Coyote Hunting in Oregon
You can go coyote hunting in Oregon any day of the year. Although you won't always see a coyote, and they may not come to your calls every time—the chase is always a thrill. For coyote hunting tips and coyote hunting stories, you've found the right place!
Cow country coyotes are some of the best-schooled predators on four legs. Every day they observe the two-leggers walk the fields and ride out to the cattle. They learn to lie up in the sage or watch from the rimrocks, waiting until all is quiet before returning to the flats to hunt mice, ground squirrels and rabbits.
We were hunting turkey, but something must have been eating the birds in our corner of the Ochocos. By mid-afternoon, our prospects looked bleak. That is until a hungry coyote came in at a trot. When you imitate a prey species, in the hopes of calling in another of that species, you may attract the attention of a predator. With turkeys now in every Oregon county, cougar, bobcat, fox and coyote have all developed a taste for gobbling the big birds.
In China, they say the singing of a magpie foretells happiness and good luck. But to the Anglo-Saxon, the presence of the black and white long-tailed bird has a different meaning. In the British Isles they believe that a lone magpie is an ill omen. A bit of rot, you say? Some people take it bloody serious.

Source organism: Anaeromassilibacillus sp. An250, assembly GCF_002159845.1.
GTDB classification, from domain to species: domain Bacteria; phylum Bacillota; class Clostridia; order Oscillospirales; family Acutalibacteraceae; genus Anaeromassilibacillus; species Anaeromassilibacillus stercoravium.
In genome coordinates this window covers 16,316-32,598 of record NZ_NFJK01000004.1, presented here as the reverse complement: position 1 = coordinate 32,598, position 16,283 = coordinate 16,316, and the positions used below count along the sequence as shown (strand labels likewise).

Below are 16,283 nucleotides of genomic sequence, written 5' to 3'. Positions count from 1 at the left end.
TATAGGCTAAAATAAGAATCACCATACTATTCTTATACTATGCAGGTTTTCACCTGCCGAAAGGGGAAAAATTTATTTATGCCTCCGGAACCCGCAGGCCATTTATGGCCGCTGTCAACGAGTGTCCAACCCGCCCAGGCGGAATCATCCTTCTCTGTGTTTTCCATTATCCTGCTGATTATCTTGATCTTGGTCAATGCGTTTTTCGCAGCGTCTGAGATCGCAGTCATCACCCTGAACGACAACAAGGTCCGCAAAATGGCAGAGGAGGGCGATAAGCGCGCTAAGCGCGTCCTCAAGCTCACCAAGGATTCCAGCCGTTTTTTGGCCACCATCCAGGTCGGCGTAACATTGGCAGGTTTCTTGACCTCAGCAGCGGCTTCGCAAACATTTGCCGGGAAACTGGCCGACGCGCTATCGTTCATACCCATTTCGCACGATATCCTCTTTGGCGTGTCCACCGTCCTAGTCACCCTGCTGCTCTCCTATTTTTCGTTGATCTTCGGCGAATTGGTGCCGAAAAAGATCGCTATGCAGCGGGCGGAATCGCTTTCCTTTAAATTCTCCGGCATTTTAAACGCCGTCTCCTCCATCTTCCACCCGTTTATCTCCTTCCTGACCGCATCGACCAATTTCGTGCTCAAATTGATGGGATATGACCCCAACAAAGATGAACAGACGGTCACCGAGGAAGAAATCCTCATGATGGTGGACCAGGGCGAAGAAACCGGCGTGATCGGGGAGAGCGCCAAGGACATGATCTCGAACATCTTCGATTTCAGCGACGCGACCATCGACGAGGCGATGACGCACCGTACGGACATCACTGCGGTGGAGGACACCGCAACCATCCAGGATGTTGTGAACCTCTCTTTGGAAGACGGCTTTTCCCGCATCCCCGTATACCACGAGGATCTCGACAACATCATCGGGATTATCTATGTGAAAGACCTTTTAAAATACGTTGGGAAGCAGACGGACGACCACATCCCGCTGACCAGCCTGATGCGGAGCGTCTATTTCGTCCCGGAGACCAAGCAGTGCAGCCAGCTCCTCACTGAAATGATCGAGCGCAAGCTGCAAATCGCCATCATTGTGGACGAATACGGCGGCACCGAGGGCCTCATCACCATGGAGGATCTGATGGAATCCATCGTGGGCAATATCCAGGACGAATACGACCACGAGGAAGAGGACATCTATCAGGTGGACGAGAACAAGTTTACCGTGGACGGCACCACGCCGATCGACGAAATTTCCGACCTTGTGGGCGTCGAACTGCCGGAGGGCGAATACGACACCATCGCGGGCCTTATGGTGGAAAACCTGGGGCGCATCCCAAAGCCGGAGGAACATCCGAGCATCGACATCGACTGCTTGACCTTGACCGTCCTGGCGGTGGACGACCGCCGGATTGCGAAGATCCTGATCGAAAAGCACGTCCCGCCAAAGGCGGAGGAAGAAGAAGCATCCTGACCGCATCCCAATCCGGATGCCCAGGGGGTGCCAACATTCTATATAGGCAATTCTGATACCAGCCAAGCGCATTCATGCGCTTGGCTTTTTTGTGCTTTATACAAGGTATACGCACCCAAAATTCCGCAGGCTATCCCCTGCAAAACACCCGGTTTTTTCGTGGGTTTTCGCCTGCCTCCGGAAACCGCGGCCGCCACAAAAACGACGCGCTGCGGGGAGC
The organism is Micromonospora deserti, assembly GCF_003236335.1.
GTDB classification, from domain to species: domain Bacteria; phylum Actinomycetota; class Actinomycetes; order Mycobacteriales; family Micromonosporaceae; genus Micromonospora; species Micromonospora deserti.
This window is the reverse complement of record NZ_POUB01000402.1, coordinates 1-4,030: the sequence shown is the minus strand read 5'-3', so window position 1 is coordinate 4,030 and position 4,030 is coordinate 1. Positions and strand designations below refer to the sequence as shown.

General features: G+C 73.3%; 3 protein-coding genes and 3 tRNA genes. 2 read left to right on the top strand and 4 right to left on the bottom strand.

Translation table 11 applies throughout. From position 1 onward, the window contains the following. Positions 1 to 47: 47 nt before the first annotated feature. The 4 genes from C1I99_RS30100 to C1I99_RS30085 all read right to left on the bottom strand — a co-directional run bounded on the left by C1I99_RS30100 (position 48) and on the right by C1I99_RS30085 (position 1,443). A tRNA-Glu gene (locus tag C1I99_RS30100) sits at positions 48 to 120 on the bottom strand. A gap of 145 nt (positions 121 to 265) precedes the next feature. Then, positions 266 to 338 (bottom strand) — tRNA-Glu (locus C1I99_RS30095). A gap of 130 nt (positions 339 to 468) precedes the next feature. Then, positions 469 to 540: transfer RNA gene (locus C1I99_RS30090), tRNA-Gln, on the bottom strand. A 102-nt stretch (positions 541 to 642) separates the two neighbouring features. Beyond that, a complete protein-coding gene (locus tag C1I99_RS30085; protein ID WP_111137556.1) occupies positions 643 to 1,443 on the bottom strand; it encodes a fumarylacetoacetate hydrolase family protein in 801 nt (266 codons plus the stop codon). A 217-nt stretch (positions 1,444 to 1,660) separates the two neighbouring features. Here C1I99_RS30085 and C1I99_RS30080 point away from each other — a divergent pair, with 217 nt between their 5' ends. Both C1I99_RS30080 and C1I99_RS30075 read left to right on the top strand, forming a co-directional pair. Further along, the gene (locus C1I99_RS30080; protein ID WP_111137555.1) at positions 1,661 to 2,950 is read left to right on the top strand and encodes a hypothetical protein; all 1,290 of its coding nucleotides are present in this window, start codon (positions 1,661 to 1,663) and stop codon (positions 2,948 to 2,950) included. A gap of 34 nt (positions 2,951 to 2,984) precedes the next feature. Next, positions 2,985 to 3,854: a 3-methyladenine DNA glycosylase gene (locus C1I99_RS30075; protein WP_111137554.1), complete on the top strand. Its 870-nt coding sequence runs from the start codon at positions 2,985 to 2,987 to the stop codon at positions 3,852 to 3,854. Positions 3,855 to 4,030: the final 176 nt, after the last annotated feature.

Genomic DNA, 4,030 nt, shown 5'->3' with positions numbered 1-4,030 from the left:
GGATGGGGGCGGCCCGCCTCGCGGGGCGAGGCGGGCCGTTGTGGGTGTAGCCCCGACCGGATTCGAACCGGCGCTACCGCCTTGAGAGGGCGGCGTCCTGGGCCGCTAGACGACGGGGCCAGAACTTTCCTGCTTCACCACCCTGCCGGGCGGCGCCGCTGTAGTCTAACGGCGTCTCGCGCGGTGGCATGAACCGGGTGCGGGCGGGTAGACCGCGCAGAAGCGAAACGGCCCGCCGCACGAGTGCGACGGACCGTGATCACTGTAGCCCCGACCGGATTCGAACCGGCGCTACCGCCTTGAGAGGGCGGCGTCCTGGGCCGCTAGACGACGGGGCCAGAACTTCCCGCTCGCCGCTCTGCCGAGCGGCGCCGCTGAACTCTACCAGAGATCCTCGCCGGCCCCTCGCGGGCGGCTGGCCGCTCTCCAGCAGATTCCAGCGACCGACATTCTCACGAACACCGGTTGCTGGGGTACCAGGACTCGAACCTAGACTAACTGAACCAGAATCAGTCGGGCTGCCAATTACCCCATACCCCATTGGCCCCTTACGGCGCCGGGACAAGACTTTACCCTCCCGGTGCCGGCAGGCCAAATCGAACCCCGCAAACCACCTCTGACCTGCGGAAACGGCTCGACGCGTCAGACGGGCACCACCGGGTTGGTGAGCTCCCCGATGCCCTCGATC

We were 100 percent on our East Biggs Unit mule deer hunt. My friends Ryan and John had filled their antlerless deer tags in two days. We stopped at the ranch house to say one last ‘thank you' before we headed for home. Our hostess suggested we stay another day and see if we could bag a coyote. That was an easy decision.
The Oregon coyote is well-educated and comfortable living near humans. He prowls Portland's golf courses, hunting rodents and birds. In and around the suburbs, he seeks road-killed rockchucks, unsuspecting housecats and domestic dogs. Away from humans, Coast Range coyotes and high desert howlers hunt anything from mice to mule deer making their living on the land.
Scientists classify the coyote under the order Carnivora in the family Canidae. Canis latrans has been called the brush wolf and the prairie wolf. Some folks call them song dogs and others call them yodelers. The Aztecs called them coyotl. Ranchers call them trouble at calving time.